Frustrated, We're making progress. it appears that you have a GFI that trips due to a fault current leakage path that exceeds 5mA through all that buried cable

Now let me see if I understand the layout

1) Three Light Posts, each about 150' apart
2) There appears to be a problem between Post #2 and Post #3
3) Light Post #1 and #2 have a new GFI to isolate the problem

Question, Is there an original GFI
that fed all three Posts and where is it located?

If there is a buried cable to Post #1 ?
How long is it?
How long is the total length of buried cable?
.

Yoyizit 09-27-2009 10:28 AM

"Normal" leakage current for 150' of Romex @ 60Hz is 0.8 mA with 450' using up half of your 5 mA "leakage budget".

With fixture capacitance your design might be marginal from the get-go.

J. V. 09-27-2009 10:58 AM

Replace it. Even if you find it, you most likely will not have the ability to repair it. Use conduit this time, and in the future.

frustratedhalf 09-28-2009 09:14 AM

There was an original GFI right at the house, the distance from there to the first light is about 40 feet and the total of buried cable would probably be about 400 feet.

Yoyizit 09-28-2009 11:16 AM

Quote:

Originally Posted by frustratedhalf (Post 333532)
There was an original GFI right at the house, the distance from there to the first light is about 40 feet and the total of buried cable would probably be about 400 feet.

With 400' the GFCI should see about 2 mA of leakage. You can check this with a low wattage 120v incand. lamp and a voltmeter. At this low leakage the GFCI should take a while to trip, or not (see fig. 6.7, below)
http://books.google.com/books?id=NKs...ime%22&f=false

PaliBob 09-28-2009 02:00 PM

Frustrated, Thanks for hanging in there and answering questions.
Correct me if I'm wrong, You have:
• About 400’ of UF buried cable >2’ deep, feeding 3 Light posts, now trips a GFCI

From your post’s, as I see it:

• You do not need a GFCI to feed the buried UF cable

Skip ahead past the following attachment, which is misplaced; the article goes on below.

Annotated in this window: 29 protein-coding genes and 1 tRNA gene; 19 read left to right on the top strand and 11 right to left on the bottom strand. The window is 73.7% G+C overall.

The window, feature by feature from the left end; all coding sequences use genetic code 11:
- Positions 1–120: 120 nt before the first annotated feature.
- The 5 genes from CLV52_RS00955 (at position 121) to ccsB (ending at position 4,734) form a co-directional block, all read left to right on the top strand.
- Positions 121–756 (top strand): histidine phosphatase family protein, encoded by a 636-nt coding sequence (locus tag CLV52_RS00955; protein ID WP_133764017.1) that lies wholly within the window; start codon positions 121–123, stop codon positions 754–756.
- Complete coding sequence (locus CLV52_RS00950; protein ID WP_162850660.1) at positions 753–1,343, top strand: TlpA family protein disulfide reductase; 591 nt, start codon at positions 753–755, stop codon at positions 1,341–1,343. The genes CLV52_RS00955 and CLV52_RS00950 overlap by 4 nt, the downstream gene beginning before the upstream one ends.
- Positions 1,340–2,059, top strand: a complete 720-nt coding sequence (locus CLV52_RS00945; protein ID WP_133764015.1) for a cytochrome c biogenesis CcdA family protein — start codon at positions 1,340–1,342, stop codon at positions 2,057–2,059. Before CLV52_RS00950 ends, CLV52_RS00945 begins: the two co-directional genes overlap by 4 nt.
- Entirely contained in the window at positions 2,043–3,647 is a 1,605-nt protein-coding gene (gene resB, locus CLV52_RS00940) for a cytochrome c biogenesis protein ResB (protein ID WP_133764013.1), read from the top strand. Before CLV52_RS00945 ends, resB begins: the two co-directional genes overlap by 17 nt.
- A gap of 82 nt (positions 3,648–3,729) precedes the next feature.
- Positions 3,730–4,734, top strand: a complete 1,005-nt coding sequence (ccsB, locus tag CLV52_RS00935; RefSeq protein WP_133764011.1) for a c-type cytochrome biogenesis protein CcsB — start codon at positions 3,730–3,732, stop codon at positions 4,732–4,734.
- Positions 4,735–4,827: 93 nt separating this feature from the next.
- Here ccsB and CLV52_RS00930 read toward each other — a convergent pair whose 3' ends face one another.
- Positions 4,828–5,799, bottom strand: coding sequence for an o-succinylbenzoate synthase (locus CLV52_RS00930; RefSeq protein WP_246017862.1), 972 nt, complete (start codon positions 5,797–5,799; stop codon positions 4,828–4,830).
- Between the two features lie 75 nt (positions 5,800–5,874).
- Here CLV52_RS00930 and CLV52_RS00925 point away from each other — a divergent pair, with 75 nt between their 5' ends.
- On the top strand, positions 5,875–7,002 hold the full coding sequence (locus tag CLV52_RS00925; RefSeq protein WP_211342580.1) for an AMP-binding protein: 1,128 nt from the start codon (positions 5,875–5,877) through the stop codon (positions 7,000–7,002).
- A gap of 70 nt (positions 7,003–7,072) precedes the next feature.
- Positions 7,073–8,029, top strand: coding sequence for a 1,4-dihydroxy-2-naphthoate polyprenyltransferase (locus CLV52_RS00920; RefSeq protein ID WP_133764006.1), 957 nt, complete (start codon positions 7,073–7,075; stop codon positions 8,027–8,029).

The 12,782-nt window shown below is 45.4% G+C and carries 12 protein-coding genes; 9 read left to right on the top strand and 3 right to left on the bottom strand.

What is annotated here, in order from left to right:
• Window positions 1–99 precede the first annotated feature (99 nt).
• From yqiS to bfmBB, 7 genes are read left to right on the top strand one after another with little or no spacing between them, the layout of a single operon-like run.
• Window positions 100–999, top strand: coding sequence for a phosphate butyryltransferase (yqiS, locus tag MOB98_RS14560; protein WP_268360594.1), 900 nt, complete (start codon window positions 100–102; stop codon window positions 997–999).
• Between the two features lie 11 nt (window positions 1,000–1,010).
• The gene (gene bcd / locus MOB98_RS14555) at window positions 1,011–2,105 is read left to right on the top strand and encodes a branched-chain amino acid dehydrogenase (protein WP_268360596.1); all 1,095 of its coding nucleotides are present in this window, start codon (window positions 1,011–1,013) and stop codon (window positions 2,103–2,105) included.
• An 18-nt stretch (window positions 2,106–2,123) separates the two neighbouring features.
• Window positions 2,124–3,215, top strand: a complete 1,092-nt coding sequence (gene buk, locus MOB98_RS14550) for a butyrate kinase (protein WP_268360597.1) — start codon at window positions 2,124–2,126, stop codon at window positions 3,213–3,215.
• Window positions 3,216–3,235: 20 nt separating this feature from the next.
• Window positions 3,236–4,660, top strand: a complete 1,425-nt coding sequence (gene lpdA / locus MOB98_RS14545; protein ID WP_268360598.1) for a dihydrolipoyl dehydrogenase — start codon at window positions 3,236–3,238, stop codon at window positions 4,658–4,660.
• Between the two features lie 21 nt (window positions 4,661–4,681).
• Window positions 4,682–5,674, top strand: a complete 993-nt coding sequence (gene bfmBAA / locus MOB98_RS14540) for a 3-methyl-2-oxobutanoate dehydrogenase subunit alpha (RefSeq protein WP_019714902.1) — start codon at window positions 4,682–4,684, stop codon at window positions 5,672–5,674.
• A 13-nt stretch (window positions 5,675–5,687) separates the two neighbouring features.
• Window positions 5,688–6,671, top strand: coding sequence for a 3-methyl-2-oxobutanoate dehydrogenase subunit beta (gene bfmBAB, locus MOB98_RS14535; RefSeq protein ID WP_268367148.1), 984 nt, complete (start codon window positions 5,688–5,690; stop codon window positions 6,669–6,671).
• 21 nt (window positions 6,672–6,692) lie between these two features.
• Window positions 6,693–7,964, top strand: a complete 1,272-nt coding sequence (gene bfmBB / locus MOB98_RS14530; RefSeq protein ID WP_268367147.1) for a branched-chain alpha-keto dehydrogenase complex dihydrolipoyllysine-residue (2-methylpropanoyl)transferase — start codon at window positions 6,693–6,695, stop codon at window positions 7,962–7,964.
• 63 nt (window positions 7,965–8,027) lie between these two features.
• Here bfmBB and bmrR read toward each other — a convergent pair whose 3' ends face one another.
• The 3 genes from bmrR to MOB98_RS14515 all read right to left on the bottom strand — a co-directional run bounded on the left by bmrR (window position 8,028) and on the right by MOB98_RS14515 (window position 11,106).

• GFCI’s are not required for yard lights per se.
• GFCI’s are needed for people protection, not for lights.
• GFCI protection is required for all yard receptacles

I am no expert on the code, but if I’m wrong on this, we’ll hear soon as there are some real experts on this Forum that know tons more than me.
.

J. V. 09-29-2009 11:31 AM

Quote:

Originally Posted by PaliBob (Post 333681)
Frustrated, Thanks for hanging in there and answering questions.
Correct me if I'm wrong, You have:
About 400 of UF buried cable >2 deep, feeding 3 Light posts, now trips a GFCI

From your posts, as I see it:

You do not need a GFCI to feed the buried UF cable
GFCIs are not required for yard lights per se.
GFCIs are needed for people protection, not for lights.
GFCI protection is required for all yard receptacles

I am no expert on the code, but if Im wrong on this, well hear soon as there are some real experts on this Forum that know tons more than me.
.

Bob,
It is correct that you do not need GFCI protection for outside lights. GFCI protection is to protect you, not light fixtures. However, a combination of receptacles and lights on the same circuit would require GFCI protection.
I agree it does not seem right as you must change bulbs and touch fixtures too. If you wanted to put outside lights on GFCI, there is no reason why you could not do it. :thumbsup: